1. 1grnlwn

    1grnlwn LawnSite Bronze Member
    Messages: 1,261

    I just bought a 14" cutoff saw (Dewalt HD ) I cut 2 cuts of 4x3 5/16 wall tubing and then it fell flat on its face. It throws hardly any sparks and goes nowhere. I assume that the wheel is loaded up or glazed. I ran a small die grinder against it while it was winding down and it helped a little, about 5 sec. Is there a good way to deglaze? Should I chuck the wheel an purchase quality one? ( blade says it is a stud wheel (for sheet metal?)) What kind should I get. I can't buy new wheel every time I cut a large piece. What do you think?:angry:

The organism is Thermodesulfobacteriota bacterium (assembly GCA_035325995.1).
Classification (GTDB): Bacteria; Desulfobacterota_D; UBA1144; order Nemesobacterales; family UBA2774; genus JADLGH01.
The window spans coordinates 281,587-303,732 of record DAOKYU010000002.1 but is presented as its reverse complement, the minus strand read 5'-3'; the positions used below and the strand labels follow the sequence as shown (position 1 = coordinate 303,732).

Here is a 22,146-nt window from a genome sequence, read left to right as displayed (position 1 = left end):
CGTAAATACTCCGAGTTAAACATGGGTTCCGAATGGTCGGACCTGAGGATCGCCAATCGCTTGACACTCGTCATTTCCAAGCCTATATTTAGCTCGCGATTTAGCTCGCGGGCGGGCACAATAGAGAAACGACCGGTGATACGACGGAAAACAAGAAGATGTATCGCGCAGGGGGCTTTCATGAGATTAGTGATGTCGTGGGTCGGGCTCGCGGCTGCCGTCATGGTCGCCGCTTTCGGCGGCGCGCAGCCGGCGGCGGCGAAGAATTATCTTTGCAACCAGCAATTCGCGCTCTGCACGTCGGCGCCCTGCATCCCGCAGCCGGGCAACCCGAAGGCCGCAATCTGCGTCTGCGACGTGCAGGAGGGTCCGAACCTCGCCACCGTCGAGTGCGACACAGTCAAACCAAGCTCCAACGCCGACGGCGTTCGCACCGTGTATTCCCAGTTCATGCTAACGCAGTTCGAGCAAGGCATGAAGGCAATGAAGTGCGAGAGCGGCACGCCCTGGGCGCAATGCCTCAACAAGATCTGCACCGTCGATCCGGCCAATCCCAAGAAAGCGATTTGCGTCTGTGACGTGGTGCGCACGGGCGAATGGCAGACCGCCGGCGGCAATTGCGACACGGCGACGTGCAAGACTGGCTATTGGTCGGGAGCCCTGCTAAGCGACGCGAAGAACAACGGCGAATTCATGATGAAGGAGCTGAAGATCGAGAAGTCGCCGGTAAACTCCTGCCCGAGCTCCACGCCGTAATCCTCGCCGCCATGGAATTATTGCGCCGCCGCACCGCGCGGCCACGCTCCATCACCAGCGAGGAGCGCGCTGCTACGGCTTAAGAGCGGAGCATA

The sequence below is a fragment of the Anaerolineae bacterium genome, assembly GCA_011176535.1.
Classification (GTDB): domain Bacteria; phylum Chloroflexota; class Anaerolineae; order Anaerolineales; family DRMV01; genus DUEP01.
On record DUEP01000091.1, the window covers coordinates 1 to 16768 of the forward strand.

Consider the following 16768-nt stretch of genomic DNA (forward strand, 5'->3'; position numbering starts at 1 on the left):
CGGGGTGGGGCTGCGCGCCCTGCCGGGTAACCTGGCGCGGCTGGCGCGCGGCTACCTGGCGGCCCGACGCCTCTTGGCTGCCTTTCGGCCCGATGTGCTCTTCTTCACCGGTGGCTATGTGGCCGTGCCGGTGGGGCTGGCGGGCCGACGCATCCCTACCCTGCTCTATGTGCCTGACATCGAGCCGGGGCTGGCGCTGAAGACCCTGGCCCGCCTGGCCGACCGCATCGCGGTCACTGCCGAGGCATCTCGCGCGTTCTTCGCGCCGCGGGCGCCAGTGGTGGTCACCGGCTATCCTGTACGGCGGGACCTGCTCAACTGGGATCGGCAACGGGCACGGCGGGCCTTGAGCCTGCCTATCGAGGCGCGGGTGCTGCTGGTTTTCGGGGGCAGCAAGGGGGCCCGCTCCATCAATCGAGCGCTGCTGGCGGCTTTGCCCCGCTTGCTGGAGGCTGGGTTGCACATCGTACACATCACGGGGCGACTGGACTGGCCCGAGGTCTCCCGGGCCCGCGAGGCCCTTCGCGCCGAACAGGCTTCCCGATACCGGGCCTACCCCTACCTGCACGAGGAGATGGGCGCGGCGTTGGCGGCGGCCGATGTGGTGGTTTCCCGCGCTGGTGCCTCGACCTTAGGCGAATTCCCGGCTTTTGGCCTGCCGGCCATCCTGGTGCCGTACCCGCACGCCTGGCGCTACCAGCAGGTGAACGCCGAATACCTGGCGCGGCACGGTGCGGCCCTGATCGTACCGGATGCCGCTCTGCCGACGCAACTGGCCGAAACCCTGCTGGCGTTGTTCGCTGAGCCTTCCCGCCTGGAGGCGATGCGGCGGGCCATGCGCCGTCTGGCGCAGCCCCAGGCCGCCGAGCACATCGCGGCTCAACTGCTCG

2. 75

    75 LawnSite Senior Member
    Messages: 992

    I've used this trick for a glazed-up chop wheel: Take your chipping hammer and work your way around the wheel, giving the cutting surface a sharp tap every inch or so. You'll see the difference in colour between the glazed surface and "fresh" one.

    Same idea as using the die grinder, only a bit more agressive approach. Obviously, you're not trying to knock big chunks out of the wheel but you DO want to break through that glaze layer.

    At work, for the 14" chop saws we use wheels made by Flexovit, here's the info that's printed on them:

    Type 1
    Metal - General Purpose
    Part no. F5521

    These work pretty well for us, so you may want to try something similar. But use up the ones you have now, no point letting them go to waste!

    Hope this helps!
  3. 1grnlwn

    1grnlwn LawnSite Bronze Member
    Messages: 1,261

    Thanks I will give it a go.

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